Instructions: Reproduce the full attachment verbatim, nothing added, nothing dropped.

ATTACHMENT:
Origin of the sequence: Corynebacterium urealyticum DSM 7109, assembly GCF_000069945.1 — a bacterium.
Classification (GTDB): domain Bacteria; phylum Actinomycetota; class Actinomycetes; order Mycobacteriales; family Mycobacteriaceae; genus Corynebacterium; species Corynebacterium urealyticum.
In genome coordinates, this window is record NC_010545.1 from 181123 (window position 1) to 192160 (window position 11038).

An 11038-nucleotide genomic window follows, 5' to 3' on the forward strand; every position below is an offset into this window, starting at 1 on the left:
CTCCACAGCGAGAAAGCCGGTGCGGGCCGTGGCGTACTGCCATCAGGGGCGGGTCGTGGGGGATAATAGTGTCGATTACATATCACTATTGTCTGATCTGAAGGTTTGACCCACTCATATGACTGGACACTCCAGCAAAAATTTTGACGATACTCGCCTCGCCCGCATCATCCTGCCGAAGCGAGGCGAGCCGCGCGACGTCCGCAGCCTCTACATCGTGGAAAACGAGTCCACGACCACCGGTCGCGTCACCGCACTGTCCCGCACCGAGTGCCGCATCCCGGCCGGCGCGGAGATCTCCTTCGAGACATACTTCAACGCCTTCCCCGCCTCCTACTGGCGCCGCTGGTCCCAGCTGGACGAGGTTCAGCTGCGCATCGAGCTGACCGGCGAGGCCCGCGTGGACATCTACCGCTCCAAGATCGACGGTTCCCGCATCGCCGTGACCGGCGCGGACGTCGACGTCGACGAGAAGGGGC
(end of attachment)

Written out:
Origin of the sequence: Corynebacterium urealyticum DSM 7109, assembly GCF_000069945.1 — a bacterium.
Classification (GTDB): domain Bacteria; phylum Actinomycetota; class Actinomycetes; order Mycobacteriales; family Mycobacteriaceae; genus Corynebacterium; species Corynebacterium urealyticum.
In genome coordinates, this window is record NC_010545.1 from 181123 (window position 1) to 192160 (window position 11038).

An 11038-nucleotide genomic window follows, 5' to 3' on the forward strand; every position below is an offset into this window, starting at 1 on the left:
CTCCACAGCGAGAAAGCCGGTGCGGGCCGTGGCGTACTGCCATCAGGGGCGGGTCGTGGGGGATAATAGTGTCGATTACATATCACTATTGTCTGATCTGAAGGTTTGACCCACTCATATGACTGGACACTCCAGCAAAAATTTTGACGATACTCGCCTCGCCCGCATCATCCTGCCGAAGCGAGGCGAGCCGCGCGACGTCCGCAGCCTCTACATCGTGGAAAACGAGTCCACGACCACCGGTCGCGTCACCGCACTGTCCCGCACCGAGTGCCGCATCCCGGCCGGCGCGGAGATCTCCTTCGAGACATACTTCAACGCCTTCCCCGCCTCCTACTGGCGCCGCTGGTCCCAGCTGGACGAGGTTCAGCTGCGCATCGAGCTGACCGGCGAGGCCCGCGTGGACATCTACCGCTCCAAGATCGACGGTTCCCGCATCGCCGTGACCGGCGCGGACGTCGACGTCGACGAGAAGGGGC